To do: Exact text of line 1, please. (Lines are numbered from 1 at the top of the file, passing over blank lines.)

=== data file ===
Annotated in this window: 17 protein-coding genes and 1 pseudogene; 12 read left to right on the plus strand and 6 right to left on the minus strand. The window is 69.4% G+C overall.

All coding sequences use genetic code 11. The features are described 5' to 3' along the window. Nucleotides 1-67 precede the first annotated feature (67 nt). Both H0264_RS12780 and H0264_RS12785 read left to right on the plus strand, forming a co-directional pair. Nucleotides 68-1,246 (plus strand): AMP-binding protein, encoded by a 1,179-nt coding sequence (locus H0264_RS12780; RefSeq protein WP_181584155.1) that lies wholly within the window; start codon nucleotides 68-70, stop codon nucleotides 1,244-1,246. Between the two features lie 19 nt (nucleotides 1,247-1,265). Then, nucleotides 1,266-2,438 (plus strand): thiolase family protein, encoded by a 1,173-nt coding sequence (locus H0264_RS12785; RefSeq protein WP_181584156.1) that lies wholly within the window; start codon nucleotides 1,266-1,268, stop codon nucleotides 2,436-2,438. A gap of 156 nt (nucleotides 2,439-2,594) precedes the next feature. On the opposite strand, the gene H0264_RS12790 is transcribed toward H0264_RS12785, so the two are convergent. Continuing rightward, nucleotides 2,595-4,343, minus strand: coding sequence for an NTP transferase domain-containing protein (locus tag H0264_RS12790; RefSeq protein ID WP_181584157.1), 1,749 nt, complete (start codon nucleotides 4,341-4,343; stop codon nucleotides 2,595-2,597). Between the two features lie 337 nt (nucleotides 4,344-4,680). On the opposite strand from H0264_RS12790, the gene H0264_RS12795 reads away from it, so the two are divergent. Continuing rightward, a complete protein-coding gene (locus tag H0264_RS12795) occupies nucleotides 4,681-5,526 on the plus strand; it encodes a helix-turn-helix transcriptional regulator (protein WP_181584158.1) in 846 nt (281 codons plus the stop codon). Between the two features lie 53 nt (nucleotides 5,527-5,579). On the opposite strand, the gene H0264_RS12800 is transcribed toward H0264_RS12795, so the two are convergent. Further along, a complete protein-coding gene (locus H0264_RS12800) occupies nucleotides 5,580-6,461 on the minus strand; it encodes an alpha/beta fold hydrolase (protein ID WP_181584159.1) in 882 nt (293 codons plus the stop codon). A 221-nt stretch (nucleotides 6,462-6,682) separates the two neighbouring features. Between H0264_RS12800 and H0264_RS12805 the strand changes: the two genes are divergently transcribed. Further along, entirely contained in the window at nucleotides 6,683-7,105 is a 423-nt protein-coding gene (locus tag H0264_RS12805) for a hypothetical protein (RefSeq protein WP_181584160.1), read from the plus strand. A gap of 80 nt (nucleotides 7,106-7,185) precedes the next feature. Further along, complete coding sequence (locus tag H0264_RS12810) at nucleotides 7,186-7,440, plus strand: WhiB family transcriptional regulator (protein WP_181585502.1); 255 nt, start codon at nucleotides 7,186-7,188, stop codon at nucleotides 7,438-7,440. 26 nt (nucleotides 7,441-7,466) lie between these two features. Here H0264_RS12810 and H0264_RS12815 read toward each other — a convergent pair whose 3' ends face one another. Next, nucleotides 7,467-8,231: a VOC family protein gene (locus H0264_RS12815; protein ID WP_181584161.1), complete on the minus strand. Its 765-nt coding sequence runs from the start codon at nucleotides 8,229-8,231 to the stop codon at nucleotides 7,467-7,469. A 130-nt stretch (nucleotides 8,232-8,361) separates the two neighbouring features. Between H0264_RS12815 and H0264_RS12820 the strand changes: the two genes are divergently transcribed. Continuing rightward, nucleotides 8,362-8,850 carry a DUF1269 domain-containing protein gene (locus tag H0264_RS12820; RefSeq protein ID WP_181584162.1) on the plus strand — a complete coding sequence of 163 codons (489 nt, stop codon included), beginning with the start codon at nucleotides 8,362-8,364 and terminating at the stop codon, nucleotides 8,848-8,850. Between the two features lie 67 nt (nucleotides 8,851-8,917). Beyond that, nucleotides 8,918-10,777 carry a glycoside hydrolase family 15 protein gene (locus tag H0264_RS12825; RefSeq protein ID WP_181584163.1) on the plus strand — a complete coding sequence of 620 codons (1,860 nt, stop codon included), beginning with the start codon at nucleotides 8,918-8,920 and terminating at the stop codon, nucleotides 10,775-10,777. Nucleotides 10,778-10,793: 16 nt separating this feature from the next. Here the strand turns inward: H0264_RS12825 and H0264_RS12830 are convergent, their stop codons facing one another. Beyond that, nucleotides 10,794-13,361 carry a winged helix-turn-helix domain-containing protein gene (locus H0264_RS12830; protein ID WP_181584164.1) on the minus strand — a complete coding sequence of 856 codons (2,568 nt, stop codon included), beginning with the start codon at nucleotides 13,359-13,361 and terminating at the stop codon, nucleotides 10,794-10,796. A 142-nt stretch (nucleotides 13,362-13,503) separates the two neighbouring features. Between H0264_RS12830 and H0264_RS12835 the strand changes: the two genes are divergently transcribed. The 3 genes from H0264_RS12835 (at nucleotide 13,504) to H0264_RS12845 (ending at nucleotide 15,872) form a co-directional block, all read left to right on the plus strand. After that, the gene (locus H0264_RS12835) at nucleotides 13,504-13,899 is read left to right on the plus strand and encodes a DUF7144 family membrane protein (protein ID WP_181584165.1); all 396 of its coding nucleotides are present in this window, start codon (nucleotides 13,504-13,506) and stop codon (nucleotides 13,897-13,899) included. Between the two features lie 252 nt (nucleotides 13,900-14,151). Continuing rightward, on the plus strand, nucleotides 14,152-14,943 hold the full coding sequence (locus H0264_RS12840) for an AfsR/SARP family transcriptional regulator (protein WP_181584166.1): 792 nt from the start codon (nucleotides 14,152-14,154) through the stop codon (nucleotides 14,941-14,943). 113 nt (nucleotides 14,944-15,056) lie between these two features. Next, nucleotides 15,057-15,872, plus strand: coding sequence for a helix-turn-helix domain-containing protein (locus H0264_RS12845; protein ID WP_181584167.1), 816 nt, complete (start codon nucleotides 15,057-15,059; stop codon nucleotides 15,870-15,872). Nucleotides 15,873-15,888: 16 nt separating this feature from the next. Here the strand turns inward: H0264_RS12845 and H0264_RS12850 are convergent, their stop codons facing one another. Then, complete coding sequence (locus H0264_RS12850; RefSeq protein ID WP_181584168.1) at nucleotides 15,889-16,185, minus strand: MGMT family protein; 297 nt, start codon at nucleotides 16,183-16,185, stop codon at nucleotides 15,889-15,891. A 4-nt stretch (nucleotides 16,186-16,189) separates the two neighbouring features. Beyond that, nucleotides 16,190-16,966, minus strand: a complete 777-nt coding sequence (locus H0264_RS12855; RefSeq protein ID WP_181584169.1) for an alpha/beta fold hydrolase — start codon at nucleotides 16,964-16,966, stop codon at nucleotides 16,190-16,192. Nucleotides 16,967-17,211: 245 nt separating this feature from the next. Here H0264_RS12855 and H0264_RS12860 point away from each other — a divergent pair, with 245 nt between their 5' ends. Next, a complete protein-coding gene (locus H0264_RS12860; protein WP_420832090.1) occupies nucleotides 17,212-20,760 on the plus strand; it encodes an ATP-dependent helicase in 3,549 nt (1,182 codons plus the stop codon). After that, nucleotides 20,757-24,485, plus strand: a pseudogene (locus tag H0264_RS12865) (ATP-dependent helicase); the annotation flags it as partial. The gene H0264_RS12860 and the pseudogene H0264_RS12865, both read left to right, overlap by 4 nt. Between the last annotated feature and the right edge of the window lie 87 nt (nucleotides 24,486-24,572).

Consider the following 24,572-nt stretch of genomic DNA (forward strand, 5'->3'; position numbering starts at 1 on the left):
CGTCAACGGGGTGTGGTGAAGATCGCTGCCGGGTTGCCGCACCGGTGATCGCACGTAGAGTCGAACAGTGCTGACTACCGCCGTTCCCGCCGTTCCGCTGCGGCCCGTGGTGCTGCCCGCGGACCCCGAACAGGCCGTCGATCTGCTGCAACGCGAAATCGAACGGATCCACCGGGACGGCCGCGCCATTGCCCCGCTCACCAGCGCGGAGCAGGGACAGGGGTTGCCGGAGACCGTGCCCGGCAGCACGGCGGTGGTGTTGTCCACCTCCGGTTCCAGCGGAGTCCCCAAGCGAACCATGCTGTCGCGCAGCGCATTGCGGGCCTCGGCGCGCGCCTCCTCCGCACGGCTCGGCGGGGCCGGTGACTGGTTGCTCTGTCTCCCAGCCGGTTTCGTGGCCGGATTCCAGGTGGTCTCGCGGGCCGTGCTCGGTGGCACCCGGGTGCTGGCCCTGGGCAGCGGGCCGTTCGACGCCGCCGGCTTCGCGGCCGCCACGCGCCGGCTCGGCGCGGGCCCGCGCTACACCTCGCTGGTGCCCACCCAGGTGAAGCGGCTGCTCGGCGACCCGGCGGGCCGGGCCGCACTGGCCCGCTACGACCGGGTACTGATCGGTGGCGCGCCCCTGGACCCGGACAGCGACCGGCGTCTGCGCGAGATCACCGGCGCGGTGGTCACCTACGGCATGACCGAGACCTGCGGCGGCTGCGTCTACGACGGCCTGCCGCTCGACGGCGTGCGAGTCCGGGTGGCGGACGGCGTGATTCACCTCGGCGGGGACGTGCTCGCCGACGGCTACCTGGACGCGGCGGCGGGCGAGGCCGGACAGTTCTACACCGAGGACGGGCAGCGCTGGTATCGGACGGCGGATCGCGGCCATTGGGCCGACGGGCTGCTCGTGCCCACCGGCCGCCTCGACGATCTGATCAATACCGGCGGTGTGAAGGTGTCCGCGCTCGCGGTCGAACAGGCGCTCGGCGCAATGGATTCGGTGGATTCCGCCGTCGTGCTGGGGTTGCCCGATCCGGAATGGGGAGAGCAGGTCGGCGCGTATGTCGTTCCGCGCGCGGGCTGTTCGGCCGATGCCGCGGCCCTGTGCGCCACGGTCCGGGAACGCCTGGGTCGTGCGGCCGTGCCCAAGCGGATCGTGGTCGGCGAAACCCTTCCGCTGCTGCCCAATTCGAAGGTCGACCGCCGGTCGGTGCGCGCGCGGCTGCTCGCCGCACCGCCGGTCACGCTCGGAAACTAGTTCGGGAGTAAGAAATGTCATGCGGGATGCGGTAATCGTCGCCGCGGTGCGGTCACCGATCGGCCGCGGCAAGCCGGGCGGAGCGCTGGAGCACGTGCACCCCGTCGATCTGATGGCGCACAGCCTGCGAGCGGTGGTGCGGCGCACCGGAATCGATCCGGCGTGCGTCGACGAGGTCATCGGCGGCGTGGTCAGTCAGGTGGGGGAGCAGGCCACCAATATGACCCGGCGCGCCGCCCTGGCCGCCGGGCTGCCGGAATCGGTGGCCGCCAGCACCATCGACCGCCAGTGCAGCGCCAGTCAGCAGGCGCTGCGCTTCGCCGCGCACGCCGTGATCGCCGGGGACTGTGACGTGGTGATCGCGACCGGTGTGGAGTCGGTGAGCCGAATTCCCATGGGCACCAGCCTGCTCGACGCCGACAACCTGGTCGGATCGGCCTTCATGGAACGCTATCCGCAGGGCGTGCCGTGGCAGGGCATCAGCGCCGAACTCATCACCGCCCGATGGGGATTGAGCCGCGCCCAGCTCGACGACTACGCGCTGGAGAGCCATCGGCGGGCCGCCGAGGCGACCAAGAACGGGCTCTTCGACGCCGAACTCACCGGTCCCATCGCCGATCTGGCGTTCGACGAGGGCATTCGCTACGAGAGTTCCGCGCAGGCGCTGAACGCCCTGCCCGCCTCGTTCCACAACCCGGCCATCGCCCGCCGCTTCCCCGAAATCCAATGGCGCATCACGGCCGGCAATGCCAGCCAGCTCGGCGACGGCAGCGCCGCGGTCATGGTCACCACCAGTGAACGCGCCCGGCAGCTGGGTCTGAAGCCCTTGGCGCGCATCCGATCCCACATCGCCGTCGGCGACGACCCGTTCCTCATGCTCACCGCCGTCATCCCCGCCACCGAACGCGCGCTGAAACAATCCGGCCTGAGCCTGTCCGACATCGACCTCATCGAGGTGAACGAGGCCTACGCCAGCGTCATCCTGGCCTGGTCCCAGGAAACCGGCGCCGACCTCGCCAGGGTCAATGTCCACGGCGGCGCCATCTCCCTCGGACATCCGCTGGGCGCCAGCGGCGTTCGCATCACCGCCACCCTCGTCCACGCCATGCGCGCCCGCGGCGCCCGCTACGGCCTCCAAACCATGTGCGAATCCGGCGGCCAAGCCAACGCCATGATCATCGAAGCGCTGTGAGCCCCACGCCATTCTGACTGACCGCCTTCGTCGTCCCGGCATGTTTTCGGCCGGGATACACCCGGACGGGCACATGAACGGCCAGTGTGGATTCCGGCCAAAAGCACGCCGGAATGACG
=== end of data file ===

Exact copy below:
Annotated in this window: 17 protein-coding genes and 1 pseudogene; 12 read left to right on the plus strand and 6 right to left on the minus strand. The window is 69.4% G+C overall.